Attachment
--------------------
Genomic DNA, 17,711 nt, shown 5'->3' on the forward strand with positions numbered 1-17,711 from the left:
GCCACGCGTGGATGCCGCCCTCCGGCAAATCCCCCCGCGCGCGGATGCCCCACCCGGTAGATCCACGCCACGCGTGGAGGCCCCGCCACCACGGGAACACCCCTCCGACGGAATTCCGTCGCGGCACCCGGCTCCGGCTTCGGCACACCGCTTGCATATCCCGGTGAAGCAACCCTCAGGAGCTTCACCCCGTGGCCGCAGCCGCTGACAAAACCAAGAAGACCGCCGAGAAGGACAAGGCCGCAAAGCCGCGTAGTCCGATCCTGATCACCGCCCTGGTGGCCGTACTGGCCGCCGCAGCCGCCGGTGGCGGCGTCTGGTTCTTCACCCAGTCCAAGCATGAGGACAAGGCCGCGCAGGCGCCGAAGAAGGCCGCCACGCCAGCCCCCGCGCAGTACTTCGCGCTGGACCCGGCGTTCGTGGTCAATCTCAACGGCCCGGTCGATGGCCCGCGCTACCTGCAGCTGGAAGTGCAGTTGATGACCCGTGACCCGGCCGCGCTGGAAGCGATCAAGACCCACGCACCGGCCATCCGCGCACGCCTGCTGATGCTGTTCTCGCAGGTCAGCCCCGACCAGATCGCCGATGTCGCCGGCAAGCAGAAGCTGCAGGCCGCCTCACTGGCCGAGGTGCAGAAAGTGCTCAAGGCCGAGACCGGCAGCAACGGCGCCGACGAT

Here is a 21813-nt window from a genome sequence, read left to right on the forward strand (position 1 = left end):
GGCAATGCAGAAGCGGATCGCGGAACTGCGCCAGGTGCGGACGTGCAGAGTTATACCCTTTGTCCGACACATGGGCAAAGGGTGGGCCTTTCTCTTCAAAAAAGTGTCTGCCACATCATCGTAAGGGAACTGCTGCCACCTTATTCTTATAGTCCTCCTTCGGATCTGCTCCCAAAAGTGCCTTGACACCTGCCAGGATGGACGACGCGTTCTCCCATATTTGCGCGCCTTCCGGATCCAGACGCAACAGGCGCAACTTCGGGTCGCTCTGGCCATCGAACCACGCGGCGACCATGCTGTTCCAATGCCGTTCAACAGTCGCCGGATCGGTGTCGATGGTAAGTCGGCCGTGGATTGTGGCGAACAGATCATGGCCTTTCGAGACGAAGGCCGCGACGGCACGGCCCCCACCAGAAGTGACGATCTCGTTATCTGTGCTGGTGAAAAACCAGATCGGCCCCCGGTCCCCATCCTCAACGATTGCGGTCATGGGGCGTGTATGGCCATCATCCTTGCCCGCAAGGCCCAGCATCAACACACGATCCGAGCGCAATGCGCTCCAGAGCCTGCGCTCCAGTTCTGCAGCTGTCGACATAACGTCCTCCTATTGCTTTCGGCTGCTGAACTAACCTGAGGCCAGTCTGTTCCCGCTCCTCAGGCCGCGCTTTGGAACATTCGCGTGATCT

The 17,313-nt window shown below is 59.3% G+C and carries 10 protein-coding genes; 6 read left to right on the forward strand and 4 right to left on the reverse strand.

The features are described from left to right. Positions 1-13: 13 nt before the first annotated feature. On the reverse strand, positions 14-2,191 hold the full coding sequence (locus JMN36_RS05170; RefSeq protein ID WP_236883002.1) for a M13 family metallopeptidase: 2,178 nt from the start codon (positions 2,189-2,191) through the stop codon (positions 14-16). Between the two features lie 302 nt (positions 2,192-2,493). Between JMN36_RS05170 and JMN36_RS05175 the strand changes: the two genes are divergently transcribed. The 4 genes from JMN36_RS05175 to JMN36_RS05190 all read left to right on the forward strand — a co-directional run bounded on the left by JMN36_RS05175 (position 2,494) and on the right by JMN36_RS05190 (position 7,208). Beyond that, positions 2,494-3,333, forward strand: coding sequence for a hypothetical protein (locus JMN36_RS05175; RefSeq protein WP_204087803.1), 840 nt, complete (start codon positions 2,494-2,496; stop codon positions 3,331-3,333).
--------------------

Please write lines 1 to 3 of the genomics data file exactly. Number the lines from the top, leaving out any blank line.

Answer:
Genomic DNA, 17,711 nt, shown 5'->3' on the forward strand with positions numbered 1-17,711 from the left:
GCCACGCGTGGATGCCGCCCTCCGGCAAATCCCCCCGCGCGCGGATGCCCCACCCGGTAGATCCACGCCACGCGTGGAGGCCCCGCCACCACGGGAACACCCCTCCGACGGAATTCCGTCGCGGCACCCGGCTCCGGCTTCGGCACACCGCTTGCATATCCCGGTGAAGCAACCCTCAGGAGCTTCACCCCGTGGCCGCAGCCGCTGACAAAACCAAGAAGACCGCCGAGAAGGACAAGGCCGCAAAGCCGCGTAGTCCGATCCTGATCACCGCCCTGGTGGCCGTACTGGCCGCCGCAGCCGCCGGTGGCGGCGTCTGGTTCTTCACCCAGTCCAAGCATGAGGACAAGGCCGCGCAGGCGCCGAAGAAGGCCGCCACGCCAGCCCCCGCGCAGTACTTCGCGCTGGACCCGGCGTTCGTGGTCAATCTCAACGGCCCGGTCGATGGCCCGCGCTACCTGCAGCTGGAAGTGCAGTTGATGACCCGTGACCCGGCCGCGCTGGAAGCGATCAAGACCCACGCACCGGCCATCCGCGCACGCCTGCTGATGCTGTTCTCGCAGGTCAGCCCCGACCAGATCGCCGATGTCGCCGGCAAGCAGAAGCTGCAGGCCGCCTCACTGGCCGAGGTGCAGAAAGTGCTCAAGGCCGAGACCGGCAGCAACGGCGCCGACGAT

Here is a 21813-nt window from a genome sequence, read left to right on the forward strand (position 1 = left end):